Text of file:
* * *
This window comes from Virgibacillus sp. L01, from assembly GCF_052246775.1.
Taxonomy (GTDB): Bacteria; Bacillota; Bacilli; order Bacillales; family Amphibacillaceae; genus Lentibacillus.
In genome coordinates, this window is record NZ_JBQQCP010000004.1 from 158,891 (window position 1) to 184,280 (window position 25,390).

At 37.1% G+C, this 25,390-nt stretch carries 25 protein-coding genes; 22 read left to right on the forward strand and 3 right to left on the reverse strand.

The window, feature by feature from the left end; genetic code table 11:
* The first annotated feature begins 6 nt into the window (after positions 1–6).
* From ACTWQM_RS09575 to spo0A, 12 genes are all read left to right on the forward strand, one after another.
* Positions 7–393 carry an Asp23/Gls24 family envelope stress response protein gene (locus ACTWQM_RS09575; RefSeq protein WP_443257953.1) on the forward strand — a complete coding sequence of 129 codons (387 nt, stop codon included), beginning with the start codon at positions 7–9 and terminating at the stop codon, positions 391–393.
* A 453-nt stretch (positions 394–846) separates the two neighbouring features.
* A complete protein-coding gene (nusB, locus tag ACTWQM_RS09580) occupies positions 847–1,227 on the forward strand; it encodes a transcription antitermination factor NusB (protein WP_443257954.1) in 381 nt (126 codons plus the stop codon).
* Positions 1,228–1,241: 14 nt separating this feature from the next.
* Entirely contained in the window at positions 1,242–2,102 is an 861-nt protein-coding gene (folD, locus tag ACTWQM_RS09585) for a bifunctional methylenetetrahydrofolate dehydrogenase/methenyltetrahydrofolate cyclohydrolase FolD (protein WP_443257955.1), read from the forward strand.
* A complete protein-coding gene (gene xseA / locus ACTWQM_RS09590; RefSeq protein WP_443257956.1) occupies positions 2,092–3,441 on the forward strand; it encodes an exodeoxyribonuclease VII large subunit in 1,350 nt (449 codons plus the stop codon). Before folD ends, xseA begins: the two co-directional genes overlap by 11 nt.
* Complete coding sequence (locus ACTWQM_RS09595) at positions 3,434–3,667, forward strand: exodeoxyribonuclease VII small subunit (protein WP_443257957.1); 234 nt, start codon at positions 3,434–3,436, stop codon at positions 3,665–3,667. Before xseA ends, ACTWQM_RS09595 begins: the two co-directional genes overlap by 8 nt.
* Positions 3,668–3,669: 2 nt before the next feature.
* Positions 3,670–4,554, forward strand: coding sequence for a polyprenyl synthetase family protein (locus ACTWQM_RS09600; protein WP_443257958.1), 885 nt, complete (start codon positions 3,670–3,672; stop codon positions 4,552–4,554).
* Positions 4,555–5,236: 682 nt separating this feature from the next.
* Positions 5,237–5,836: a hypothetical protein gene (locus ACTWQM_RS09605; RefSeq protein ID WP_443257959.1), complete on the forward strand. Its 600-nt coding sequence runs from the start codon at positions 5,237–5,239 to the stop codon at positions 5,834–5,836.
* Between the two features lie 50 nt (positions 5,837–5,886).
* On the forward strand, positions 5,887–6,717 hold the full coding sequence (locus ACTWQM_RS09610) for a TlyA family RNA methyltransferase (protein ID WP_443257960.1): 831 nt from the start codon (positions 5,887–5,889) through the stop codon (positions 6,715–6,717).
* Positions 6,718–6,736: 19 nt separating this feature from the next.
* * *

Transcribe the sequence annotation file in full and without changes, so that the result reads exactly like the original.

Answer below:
This window comes from Virgibacillus sp. L01, from assembly GCF_052246775.1.
Taxonomy (GTDB): Bacteria; Bacillota; Bacilli; order Bacillales; family Amphibacillaceae; genus Lentibacillus.
In genome coordinates, this window is record NZ_JBQQCP010000004.1 from 158,891 (window position 1) to 184,280 (window position 25,390).

At 37.1% G+C, this 25,390-nt stretch carries 25 protein-coding genes; 22 read left to right on the forward strand and 3 right to left on the reverse strand.

The window, feature by feature from the left end; genetic code table 11:
* The first annotated feature begins 6 nt into the window (after positions 1–6).
* From ACTWQM_RS09575 to spo0A, 12 genes are all read left to right on the forward strand, one after another.
* Positions 7–393 carry an Asp23/Gls24 family envelope stress response protein gene (locus ACTWQM_RS09575; RefSeq protein WP_443257953.1) on the forward strand — a complete coding sequence of 129 codons (387 nt, stop codon included), beginning with the start codon at positions 7–9 and terminating at the stop codon, positions 391–393.
* A 453-nt stretch (positions 394–846) separates the two neighbouring features.
* A complete protein-coding gene (nusB, locus tag ACTWQM_RS09580) occupies positions 847–1,227 on the forward strand; it encodes a transcription antitermination factor NusB (protein WP_443257954.1) in 381 nt (126 codons plus the stop codon).
* Positions 1,228–1,241: 14 nt separating this feature from the next.
* Entirely contained in the window at positions 1,242–2,102 is an 861-nt protein-coding gene (folD, locus tag ACTWQM_RS09585) for a bifunctional methylenetetrahydrofolate dehydrogenase/methenyltetrahydrofolate cyclohydrolase FolD (protein WP_443257955.1), read from the forward strand.
* A complete protein-coding gene (gene xseA / locus ACTWQM_RS09590; RefSeq protein WP_443257956.1) occupies positions 2,092–3,441 on the forward strand; it encodes an exodeoxyribonuclease VII large subunit in 1,350 nt (449 codons plus the stop codon). Before folD ends, xseA begins: the two co-directional genes overlap by 11 nt.
* Complete coding sequence (locus ACTWQM_RS09595) at positions 3,434–3,667, forward strand: exodeoxyribonuclease VII small subunit (protein WP_443257957.1); 234 nt, start codon at positions 3,434–3,436, stop codon at positions 3,665–3,667. Before xseA ends, ACTWQM_RS09595 begins: the two co-directional genes overlap by 8 nt.
* Positions 3,668–3,669: 2 nt before the next feature.
* Positions 3,670–4,554, forward strand: coding sequence for a polyprenyl synthetase family protein (locus ACTWQM_RS09600; protein WP_443257958.1), 885 nt, complete (start codon positions 3,670–3,672; stop codon positions 4,552–4,554).
* Positions 4,555–5,236: 682 nt separating this feature from the next.
* Positions 5,237–5,836: a hypothetical protein gene (locus ACTWQM_RS09605; RefSeq protein ID WP_443257959.1), complete on the forward strand. Its 600-nt coding sequence runs from the start codon at positions 5,237–5,239 to the stop codon at positions 5,834–5,836.
* Between the two features lie 50 nt (positions 5,837–5,886).
* On the forward strand, positions 5,887–6,717 hold the full coding sequence (locus ACTWQM_RS09610) for a TlyA family RNA methyltransferase (protein ID WP_443257960.1): 831 nt from the start codon (positions 5,887–5,889) through the stop codon (positions 6,715–6,717).
* Positions 6,718–6,736: 19 nt separating this feature from the next.